Sort it! Residents say new school should come before building 700 homes on Royal Mail site





Published: 7 February, 2013

A PLAN to “squeeze” more than 700 homes on the five-hectare Mount Pleasant Sorting Office site in King’s Cross has led to fears that a perfect site for a new secondary school is being missed.

The site was once home to the largest postal sorting office in the world, but now consists of semi-derelict offices and a large car park. Royal Mail are looking to earn an estimated £100million on the land with planning applications for a new development expected to be filed next month and work on the site – a former 19th-century prison called Coldbath Fields – beginning as early as next year

Royal Mail’s current sorting operation will continue at Mount Pleasant although it has now been considerably scaled down due to new technology.
A Mount Pleasant Residents Forum has been formed to study the impact of the proposals that straddle the boroughs of Camden and Islington.

Holborn and Covent Garden councillor Sue Vincent says unanswered calls for a school south of Euston Road should be listened to. “We believe the Mount Pleasant site would be the most appropriate for a school,” she said. “We hope to discuss with the Royal Mail how it can be delivered. For example it might be possible to do a land swap. Build the school at Mount Pleasant and some of the homes could go at nearby Wren Street which is also owned by Royal Mail.” [Correction: the Wren Street site is wholly owned by LB Camden]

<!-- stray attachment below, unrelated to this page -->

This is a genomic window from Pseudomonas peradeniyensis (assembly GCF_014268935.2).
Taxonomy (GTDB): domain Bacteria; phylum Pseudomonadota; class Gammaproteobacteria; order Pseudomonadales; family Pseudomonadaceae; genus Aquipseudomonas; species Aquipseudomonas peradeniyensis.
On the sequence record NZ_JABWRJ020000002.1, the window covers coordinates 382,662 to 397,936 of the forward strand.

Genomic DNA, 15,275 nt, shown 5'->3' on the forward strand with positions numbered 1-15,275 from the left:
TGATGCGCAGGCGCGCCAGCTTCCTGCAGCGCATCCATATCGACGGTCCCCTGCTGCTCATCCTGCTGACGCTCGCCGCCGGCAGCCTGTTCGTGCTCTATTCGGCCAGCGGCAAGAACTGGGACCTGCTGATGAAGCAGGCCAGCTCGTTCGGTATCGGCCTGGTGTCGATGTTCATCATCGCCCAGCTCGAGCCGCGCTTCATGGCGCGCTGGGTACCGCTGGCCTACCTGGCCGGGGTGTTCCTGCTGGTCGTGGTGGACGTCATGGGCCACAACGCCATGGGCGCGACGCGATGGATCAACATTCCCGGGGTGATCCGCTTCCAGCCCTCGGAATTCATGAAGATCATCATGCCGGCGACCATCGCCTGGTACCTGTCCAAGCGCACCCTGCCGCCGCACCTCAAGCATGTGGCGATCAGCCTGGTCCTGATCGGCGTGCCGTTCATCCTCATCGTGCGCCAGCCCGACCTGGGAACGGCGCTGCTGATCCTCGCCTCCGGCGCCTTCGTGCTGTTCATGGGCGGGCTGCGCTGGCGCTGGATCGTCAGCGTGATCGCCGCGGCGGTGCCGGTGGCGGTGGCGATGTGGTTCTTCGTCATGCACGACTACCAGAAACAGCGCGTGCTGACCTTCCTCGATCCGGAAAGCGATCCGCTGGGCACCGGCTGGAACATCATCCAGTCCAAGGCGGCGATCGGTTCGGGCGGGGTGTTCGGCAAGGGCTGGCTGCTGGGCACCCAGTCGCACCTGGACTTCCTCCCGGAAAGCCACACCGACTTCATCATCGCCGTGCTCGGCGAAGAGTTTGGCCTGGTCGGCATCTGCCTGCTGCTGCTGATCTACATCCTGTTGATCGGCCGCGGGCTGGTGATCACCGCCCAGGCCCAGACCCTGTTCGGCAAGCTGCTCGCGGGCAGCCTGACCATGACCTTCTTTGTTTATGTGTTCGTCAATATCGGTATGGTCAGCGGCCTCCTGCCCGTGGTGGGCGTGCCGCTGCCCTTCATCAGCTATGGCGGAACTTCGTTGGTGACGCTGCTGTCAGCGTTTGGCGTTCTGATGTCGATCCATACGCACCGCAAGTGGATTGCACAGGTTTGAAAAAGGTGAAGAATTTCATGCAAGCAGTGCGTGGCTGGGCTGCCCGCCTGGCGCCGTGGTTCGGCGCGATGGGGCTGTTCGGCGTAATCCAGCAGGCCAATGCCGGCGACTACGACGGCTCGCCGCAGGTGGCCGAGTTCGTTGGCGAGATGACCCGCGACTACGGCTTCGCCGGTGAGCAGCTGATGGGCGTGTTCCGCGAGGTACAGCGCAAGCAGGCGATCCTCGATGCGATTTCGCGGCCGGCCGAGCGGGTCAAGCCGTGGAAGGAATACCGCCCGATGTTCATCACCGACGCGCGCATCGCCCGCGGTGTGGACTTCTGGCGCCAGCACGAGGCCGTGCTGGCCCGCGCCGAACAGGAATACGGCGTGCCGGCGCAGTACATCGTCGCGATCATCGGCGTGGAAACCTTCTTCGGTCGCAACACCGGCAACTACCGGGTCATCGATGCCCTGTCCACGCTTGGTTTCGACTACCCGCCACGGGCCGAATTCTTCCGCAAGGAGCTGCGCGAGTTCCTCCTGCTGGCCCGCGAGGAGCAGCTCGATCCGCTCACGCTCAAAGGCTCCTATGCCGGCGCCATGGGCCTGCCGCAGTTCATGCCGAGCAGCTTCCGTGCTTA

Wren Street Sign300pxThe Forum held their first meeting last month and many residents felt that the scheme was “too high and too dense” with, according to some, “little in the way of redeeming architectural features”.

The proposed housing scheme will include two tall buildings. One of those, of between 12 and 15 storeys, would be close to Phoenix Place and a group of Georgian homes. The other, a nine-storey building, would be the same height as the adjacent Holiday Inn hotel in Calthorpe Street.

Frances Hanlon, who lives nearby, said: “The current high-density scheme reminds me of a prison which, of course, was what the site once was. 
“They are trying to squeeze too many  homes into one space and we still don’t know how many flats will be affordable or socially rented. My own home will be overlooked by one tall building, which is completely unnecessary. Many people in Camden would have liked a new secondary school on the site. But there’s no chance of that. A new school does not earn ­money for developers.”

Vaughan Grylls, chairman of Wilmington Square Society, said his members would like to see the scheme scaled back. “They are obviously trying to cram as many homes on to the site as they can,” he added. “But we would like to see a decent community space at the centre of the development.”

Royal Mail spokeswoman Sally Hopkins said: “Royal Mail is drawing up a residentially led, mixed-used planning application for the Mount Pleasant site. Royal Mail is continuing to meet with local residents, amenity groups and other stakeholders. Whilst the exact number of homes and the heights of individual buildings are still to be finalised, the application will include new homes, new office space, shops and other commercial space and significant new public open space. This work will go hand in hand with Royal Mail’s ongoing substantial investment into creating modern facilities on the site.”

This article was originally published by the CNJ 7th Feb 2012

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